TU Dresden study on external costs of automotive transportation in Europe calls for internalization of the high external costs; raising user prices to change behavior
|Average external costs from cars per 1,000 vkm by country. Click to enlarge.|
A recent study from Technische Universität Dresden (TU Dresden) commissioned by the Greens/European Free Allianace (EFA) in the European Parliament concluded that the cars used within the EU-27 externalize up to about €373 billion (US$493 billion) per year (high estimate) of costs on to other people, other regions and other generations. The low estimate is external costs of €258 billion (US$341 billion).
The study focused on the larger environmental costs of car traffic (plus accident costs not covered by insurance)—i.e., air pollution; noise, upstream and downstream effects (covering all effects before and after the actual trip is performed); smaller other effects (land use, separational effects etc.); and climate change (focused on avoidance costs rather than damage costs). Neither infrastructure costs (area purchase, construction, maintenance, demolition, administration of infrastructure) nor congestion costs were included.
Costs for nature and landscape (water and soil pollution, resealing of land, habitat fragmentation and restoration, scenic beauty, biodiversity, etc.) were covered under “smaller other costs”, as were costs due to fragmentation of space and land use costs.
|“Of course, the selection of any value for climate change costs is somewhat arbitrary. Given the uncertainties described above, however, we feel that these figures give an impression of the order of magnitude of the adaptation process in front of us. The results show that on one hand GHG emission reduction is not for free, but on the other it is also not impossible. The costs are in the same range as the costs for other effects.”|
—“The True Costs of Automobility”
The magnitude of the external costs leads to a level of car use that is inefficient from the perspective of society, according to the study’s authors. Because “others” pay for large parts of the costs of transport, Europeans travel by car too much to enable an efficient situation, they concluded, noting that this also partly explains why there is a high level of congestion in parts of the EU.
The report analyzed the external costs of car use within the EU-27 by evaluating the existing literature in the field and developing a database from these figures.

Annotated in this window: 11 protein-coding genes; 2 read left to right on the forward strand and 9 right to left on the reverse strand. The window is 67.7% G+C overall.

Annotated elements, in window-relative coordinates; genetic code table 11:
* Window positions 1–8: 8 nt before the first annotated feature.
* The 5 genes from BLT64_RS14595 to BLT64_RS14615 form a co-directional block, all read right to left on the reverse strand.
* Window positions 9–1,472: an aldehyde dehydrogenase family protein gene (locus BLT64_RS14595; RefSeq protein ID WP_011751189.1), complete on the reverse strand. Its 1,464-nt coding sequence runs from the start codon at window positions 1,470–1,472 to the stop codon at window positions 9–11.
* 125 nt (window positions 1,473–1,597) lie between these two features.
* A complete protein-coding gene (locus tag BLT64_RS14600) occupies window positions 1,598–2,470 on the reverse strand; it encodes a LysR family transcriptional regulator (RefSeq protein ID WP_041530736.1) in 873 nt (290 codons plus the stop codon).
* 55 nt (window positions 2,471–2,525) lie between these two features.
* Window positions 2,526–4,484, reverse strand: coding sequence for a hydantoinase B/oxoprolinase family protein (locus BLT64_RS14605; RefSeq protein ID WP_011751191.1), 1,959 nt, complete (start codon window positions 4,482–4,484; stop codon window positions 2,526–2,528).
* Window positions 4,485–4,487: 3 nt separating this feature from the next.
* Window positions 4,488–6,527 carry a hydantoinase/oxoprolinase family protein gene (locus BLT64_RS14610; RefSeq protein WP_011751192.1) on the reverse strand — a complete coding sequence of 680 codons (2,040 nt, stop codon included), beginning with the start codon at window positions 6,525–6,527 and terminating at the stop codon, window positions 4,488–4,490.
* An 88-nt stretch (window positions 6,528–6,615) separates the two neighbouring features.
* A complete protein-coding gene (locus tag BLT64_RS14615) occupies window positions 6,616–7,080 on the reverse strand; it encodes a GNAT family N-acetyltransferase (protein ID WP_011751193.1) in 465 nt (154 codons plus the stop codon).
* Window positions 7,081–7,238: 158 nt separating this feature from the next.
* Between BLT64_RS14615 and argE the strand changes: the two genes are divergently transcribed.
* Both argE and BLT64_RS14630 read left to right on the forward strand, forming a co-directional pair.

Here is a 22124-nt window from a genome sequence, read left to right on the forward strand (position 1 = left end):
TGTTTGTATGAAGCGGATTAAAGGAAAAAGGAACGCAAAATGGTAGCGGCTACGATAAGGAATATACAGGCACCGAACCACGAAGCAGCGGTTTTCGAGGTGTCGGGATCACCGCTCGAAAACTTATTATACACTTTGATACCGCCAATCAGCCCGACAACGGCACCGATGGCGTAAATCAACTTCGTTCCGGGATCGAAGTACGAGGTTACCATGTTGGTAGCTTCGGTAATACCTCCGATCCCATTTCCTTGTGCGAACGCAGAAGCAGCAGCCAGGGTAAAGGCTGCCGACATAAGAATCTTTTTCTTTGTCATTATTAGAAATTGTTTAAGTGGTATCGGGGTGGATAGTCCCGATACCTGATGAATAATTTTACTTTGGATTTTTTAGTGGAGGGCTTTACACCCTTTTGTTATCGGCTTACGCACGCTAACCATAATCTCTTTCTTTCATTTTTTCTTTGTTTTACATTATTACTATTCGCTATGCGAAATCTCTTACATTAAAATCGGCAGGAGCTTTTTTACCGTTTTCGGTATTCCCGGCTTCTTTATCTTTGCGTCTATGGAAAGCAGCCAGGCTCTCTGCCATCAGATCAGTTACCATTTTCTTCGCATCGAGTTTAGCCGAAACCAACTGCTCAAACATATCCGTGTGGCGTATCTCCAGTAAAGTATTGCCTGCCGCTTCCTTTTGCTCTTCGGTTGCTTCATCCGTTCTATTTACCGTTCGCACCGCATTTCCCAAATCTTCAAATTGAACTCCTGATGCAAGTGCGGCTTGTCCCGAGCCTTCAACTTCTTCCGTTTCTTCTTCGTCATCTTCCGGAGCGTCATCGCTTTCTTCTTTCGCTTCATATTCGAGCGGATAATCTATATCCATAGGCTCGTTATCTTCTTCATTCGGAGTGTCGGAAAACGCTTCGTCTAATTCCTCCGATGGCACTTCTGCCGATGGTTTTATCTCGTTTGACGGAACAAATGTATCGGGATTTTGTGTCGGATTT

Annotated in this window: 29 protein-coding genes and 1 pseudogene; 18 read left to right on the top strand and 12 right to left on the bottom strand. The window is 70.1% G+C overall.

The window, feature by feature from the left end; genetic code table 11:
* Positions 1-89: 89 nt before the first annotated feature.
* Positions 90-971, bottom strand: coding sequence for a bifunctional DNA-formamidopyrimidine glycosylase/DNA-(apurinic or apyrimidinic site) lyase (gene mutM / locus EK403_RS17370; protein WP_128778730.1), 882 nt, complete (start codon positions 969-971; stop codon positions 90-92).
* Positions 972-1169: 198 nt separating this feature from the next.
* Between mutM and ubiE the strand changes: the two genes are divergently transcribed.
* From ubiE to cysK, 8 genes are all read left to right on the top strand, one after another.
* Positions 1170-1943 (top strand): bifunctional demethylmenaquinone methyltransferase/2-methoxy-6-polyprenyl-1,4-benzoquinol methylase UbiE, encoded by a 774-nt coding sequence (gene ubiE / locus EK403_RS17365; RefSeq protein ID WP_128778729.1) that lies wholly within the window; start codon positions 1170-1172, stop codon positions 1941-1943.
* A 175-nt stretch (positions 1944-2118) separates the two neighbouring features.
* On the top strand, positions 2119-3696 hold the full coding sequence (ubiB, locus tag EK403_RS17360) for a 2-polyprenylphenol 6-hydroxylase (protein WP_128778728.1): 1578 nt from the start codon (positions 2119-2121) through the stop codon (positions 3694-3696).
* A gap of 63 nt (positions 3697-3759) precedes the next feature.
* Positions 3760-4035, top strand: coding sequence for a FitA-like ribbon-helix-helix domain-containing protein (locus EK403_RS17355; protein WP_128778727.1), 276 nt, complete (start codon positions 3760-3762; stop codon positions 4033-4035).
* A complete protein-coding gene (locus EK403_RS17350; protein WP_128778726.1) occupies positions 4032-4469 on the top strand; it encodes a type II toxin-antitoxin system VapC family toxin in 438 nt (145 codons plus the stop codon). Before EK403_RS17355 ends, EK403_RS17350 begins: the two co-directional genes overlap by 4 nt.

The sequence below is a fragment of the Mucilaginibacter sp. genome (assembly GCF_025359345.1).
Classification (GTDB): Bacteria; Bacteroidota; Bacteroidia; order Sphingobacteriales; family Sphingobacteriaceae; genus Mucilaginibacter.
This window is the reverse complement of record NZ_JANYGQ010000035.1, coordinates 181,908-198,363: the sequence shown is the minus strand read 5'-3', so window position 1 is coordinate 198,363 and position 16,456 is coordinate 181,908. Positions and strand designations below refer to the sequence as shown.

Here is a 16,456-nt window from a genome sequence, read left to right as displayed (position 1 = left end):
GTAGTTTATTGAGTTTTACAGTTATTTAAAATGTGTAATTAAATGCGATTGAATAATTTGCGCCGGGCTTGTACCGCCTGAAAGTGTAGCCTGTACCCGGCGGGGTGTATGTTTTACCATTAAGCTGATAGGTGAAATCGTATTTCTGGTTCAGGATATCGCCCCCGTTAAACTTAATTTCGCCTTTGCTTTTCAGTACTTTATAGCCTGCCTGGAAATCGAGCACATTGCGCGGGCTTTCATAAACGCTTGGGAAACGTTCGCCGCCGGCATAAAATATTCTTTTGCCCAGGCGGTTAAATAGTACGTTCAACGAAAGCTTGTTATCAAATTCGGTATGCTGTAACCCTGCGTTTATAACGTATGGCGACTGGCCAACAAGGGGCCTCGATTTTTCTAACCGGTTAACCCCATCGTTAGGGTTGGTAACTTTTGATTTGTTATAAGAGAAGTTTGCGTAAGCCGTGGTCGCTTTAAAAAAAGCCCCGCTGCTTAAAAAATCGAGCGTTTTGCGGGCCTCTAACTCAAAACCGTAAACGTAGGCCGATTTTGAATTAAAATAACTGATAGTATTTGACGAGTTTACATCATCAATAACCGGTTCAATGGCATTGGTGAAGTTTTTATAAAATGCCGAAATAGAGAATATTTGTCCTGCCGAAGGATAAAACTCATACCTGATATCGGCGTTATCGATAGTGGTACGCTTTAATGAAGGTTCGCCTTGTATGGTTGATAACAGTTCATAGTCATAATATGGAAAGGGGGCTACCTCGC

Among their other conclusions, the authors suggested that the frequent claim “that cars cover all their internal and external costs” cannot be sustained. The study did not make a detailed estimation of charges and earmarked taxes of cars attributable to external costs; however, the authors said that it is “obvious” that a sum in the range of €300 to 400 billion of earmarked funds against these costs cannot be reached.
On the contrary; it must be stated that car traffic in the EU is highly subsidized by other people and other regions and will be by future generations: residents along an arterial road; taxpayers; elderly people who do not own cars; neighbouring countries; and children, grandchildren and all future generations subsidize today’s traffic. They have to pay, or will have to pay, part of the bill.
These findings suggest that political action is urgently needed. The sooner this happens, the more the transition process can be designed in a smooth, efficient, socially acceptable and environmentally friendly manner. The longer that action is delayed, the stricter, more severe and more expensive this process will be.—“The True Costs of Automobility”
The authors also suggested that economic price settings and regulatory measures, framework settings and (land use) planning measures need at least as much political attention as technology. The least expensive option—and one that can change behavior substantially—might be to increase user price by internalizing the external costs in consumer prices, while offering alternatives to car use.
Reducing the total number of vehicle kilometres travelled has the greatest effect on greenhouse gas emissions, and there is no risk of recoupling effects. Technology measures such as biofuels or electric vehicles focus mostly on higher energy efficiencies and on reduction of greenhouse gases. Their effects on all other cost components of external costs are smaller. Noise and air pollution, as well as the large cost component of accidents, remain high, causing ongoing negative effects on society.
Many projections of avoidance curves are based on new technologies aimed only at achieving greenhouse gas emission reductions. The discussion about greenhouse gas reductions in transport is primarily left to automobile technology experts. This approach is misleading because other fields (like economic approaches or land use approaches or behavioural changes) are neglected; and these are fields in which reductions come at a much cheaper price.
The TransPoRD-project as a key research project on European greenhouse gas reduction measures in the transport sector concludes: “Technologies known today will not be sufficient to achieve GHG reduction targets of -60% to -80% by 2050”. Consequently, a combination of all possible approaches is needed: internalisation of external costs, pricing measures, technology development, land use changes, strong regulation (e.g. banning fossil fuel cars in certain regions after certain years). Modal split changes are needed to tackle the problem.—“The True Costs of Automobility”